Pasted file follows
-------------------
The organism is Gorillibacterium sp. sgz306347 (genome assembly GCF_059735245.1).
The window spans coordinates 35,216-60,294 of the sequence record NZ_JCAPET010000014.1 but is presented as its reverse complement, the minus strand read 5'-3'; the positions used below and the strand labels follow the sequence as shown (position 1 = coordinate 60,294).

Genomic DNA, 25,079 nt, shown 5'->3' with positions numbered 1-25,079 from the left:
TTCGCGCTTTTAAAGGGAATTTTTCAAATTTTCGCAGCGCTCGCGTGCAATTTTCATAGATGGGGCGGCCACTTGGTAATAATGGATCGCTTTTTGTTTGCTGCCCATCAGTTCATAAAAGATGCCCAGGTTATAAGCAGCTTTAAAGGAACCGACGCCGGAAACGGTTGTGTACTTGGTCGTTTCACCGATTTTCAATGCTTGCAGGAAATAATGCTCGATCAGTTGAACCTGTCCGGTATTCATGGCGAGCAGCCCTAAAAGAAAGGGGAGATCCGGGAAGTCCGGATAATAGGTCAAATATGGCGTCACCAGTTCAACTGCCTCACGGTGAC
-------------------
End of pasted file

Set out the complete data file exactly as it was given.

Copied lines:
The organism is Gorillibacterium sp. sgz306347 (genome assembly GCF_059735245.1).
The window spans coordinates 35,216-60,294 of the sequence record NZ_JCAPET010000014.1 but is presented as its reverse complement, the minus strand read 5'-3'; the positions used below and the strand labels follow the sequence as shown (position 1 = coordinate 60,294).

Genomic DNA, 25,079 nt, shown 5'->3' with positions numbered 1-25,079 from the left:
TTCGCGCTTTTAAAGGGAATTTTTCAAATTTTCGCAGCGCTCGCGTGCAATTTTCATAGATGGGGCGGCCACTTGGTAATAATGGATCGCTTTTTGTTTGCTGCCCATCAGTTCATAAAAGATGCCCAGGTTATAAGCAGCTTTAAAGGAACCGACGCCGGAAACGGTTGTGTACTTGGTCGTTTCACCGATTTTCAATGCTTGCAGGAAATAATGCTCGATCAGTTGAACCTGTCCGGTATTCATGGCGAGCAGCCCTAAAAGAAAGGGGAGATCCGGGAAGTCCGGATAATAGGTCAAATATGGCGTCACCAGTTCAACTGCCTCACGGTGAC